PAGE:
7 Tips For Training in the Cold (Q+A)

john clubbell training in winter

QUESTION: Hello John, thank you so much for always be so nice about answering my emails. After the last email you wrote me and researched a little bit more and realized I really needed a coach so now I am working with [name redacted], she is helping me with online training, I work out for a couple of weeks and then we have a skype session for questions, etc.

But I have a question for you that I think you will be able to help me with. When I started King of Clubs I lived in a big house but now I just moved to a small apartment so I can’t train indoors anymore. I live in Boston and the weather is getting tougher and tougher for training outside, especially very early in the morning or very late at night, the times of the day when I work out, but for now I have no choice. I wanted to ask you about training in cold weather (I can tell by some of your videos you have experience with that). Do you do any extra mobility for getting ready? Do you use gloves for the clubs? Do you think is somehow unsafe to work on low temperatures, lets say, below 30 or so?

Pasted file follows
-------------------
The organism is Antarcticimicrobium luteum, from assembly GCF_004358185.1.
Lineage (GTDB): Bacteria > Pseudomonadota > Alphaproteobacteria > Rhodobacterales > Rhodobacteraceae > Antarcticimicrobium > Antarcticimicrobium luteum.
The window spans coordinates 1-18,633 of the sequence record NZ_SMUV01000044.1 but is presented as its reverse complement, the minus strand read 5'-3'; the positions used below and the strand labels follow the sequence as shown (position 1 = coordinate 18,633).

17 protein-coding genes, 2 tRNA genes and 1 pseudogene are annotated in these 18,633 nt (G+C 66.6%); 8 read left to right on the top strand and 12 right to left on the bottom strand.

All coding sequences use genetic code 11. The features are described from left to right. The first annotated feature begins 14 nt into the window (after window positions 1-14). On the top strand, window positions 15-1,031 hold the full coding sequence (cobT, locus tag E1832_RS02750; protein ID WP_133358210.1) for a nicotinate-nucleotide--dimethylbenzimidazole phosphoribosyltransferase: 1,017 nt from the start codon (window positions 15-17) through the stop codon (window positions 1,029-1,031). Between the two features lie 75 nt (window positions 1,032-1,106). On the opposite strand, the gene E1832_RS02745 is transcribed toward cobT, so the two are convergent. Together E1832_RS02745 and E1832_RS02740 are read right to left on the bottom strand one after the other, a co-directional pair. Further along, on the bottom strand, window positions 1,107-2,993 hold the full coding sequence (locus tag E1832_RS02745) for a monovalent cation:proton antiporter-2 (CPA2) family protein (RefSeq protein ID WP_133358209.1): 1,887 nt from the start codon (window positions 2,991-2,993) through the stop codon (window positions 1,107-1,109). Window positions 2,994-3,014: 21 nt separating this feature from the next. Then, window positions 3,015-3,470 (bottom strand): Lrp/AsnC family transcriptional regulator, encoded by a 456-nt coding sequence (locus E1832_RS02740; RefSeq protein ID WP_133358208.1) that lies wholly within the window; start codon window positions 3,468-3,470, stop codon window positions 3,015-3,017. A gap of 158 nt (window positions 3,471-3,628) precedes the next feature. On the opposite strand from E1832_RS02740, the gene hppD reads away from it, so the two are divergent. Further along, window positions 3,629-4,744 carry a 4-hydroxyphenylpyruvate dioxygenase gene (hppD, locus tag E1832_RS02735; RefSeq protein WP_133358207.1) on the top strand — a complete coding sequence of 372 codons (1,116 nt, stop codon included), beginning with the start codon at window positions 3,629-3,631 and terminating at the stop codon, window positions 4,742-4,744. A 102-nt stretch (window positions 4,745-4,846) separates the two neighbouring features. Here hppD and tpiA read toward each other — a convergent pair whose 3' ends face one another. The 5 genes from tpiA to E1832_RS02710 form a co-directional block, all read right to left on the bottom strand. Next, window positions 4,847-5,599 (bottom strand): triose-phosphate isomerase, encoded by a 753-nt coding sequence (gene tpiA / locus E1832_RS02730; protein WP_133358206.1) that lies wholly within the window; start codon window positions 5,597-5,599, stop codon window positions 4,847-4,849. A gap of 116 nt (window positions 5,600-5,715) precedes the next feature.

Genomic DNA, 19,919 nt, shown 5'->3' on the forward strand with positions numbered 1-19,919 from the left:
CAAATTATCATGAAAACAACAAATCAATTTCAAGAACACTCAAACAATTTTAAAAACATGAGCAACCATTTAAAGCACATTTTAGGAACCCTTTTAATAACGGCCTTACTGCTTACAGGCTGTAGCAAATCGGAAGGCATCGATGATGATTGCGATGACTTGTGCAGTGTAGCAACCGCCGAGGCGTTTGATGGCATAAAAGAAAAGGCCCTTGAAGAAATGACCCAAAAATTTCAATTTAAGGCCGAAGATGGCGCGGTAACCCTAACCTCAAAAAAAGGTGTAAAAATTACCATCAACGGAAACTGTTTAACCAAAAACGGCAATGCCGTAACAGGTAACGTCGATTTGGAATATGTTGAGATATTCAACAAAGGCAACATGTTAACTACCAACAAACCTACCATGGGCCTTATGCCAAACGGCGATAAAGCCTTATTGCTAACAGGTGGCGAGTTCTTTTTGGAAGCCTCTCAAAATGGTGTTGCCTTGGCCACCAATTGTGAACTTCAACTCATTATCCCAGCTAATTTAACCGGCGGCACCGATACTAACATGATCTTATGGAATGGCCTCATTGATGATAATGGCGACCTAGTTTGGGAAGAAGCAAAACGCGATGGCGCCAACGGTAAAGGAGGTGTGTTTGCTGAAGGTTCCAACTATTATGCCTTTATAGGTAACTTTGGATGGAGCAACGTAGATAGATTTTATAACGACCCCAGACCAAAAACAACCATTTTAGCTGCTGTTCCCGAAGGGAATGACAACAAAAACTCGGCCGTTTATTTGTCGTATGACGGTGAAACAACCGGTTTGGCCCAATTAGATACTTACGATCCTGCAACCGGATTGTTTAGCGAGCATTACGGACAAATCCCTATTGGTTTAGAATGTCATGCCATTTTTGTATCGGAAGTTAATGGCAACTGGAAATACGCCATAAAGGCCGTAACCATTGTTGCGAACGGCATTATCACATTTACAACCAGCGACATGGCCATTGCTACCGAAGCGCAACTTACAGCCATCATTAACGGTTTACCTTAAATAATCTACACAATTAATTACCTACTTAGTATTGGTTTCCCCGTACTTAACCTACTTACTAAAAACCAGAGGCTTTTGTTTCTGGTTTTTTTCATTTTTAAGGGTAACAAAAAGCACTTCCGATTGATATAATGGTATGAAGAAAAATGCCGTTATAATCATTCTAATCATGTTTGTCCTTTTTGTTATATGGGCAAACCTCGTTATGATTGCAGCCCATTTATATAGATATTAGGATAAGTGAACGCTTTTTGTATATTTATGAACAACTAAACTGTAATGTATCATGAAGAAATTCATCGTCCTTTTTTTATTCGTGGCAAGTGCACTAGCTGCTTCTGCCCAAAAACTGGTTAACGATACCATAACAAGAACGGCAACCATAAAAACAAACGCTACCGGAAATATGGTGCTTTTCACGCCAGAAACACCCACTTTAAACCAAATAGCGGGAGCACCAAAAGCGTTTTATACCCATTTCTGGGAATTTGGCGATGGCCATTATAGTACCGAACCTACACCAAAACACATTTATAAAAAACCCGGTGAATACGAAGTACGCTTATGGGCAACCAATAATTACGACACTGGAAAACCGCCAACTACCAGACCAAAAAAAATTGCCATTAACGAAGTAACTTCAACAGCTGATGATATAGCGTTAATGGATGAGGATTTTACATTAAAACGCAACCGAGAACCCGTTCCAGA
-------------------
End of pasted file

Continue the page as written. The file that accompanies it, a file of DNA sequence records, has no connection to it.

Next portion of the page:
As always thank you very much for your time reading and answering my emails,



I have to laugh when my relatives from sunny California come up to New Hampshire for a visit, and they’re dressed for the Arctic Circle when it’s a balmy 60 degrees outside. And then they continually insist that “it’s freezing up here!”

Nope. It’s just different, and we’re more accustomed to it than they are. Some of us even like it.

And get this. ‘Round here, we train year round. Yes, that includes winter. And yes, it gets cold up here in New England. Sub-freezing temperatures are the norm, as is lots of snow. Every year is different, but we usually have a few weeks that are brutally cold, often in January.